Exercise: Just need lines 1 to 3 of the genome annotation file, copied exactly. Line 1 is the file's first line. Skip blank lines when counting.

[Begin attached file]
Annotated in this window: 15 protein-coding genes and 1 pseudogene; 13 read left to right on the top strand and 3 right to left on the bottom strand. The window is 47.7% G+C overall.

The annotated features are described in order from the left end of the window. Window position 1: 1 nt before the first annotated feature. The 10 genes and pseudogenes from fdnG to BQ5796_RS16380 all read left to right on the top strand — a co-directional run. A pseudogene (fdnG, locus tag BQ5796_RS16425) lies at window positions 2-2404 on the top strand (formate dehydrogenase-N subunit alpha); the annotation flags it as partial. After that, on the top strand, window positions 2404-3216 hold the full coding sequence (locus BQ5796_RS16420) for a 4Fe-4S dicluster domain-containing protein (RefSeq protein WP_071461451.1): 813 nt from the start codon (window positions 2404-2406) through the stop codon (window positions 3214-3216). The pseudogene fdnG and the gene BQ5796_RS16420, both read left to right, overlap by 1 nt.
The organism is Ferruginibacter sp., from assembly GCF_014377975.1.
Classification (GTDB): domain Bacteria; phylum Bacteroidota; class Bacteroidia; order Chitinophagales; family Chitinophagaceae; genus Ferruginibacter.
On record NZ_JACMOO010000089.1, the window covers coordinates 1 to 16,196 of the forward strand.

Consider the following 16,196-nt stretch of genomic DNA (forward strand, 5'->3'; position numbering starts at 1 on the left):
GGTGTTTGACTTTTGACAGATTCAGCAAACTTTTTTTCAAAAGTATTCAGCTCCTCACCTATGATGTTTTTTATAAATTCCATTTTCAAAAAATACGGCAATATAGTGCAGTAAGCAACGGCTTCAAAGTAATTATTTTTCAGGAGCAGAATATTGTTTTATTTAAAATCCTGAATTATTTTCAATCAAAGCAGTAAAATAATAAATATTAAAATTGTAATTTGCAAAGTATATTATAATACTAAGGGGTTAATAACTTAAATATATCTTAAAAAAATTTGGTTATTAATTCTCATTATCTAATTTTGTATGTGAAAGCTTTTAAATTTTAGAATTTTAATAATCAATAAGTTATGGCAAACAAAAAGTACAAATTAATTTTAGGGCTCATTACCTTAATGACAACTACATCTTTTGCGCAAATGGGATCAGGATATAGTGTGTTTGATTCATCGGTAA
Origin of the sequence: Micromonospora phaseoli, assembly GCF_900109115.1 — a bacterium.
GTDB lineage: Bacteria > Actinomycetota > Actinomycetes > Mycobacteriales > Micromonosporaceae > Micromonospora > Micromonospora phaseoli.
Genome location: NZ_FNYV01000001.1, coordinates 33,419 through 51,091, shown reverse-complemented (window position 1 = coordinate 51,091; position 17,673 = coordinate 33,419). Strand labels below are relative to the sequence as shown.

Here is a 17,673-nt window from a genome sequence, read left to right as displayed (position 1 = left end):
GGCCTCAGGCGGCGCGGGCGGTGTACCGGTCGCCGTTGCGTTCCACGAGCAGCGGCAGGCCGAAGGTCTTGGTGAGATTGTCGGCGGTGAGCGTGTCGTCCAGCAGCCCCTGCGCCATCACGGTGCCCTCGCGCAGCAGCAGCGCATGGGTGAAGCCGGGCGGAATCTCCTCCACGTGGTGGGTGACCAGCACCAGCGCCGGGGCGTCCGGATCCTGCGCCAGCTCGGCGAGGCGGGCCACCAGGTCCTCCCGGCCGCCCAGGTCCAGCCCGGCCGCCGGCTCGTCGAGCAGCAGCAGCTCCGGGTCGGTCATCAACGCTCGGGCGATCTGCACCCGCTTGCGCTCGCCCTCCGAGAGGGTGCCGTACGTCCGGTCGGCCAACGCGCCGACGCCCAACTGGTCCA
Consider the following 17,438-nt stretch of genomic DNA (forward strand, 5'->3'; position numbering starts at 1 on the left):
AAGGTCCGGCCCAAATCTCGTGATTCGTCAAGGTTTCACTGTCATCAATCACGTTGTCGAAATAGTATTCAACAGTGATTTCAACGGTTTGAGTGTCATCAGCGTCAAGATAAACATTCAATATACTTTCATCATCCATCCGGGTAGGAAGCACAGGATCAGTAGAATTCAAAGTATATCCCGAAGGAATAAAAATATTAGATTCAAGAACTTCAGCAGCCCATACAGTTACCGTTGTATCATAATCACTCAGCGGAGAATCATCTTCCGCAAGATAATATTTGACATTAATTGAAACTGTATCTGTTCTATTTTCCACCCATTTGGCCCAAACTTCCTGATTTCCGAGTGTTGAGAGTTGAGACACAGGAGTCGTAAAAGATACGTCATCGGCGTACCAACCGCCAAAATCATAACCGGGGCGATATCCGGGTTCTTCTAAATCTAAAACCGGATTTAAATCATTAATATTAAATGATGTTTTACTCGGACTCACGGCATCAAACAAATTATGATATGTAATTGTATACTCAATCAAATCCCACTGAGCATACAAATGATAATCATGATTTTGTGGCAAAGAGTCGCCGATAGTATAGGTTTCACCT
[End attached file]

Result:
Annotated in this window: 15 protein-coding genes and 1 pseudogene; 13 read left to right on the top strand and 3 right to left on the bottom strand. The window is 47.7% G+C overall.

The annotated features are described in order from the left end of the window. Window position 1: 1 nt before the first annotated feature. The 10 genes and pseudogenes from fdnG to BQ5796_RS16380 all read left to right on the top strand — a co-directional run. A pseudogene (fdnG, locus tag BQ5796_RS16425) lies at window positions 2-2404 on the top strand (formate dehydrogenase-N subunit alpha); the annotation flags it as partial. After that, on the top strand, window positions 2404-3216 hold the full coding sequence (locus BQ5796_RS16420) for a 4Fe-4S dicluster domain-containing protein (RefSeq protein WP_071461451.1): 813 nt from the start codon (window positions 2404-2406) through the stop codon (window positions 3214-3216). The pseudogene fdnG and the gene BQ5796_RS16420, both read left to right, overlap by 1 nt.
The organism is Ferruginibacter sp., from assembly GCF_014377975.1.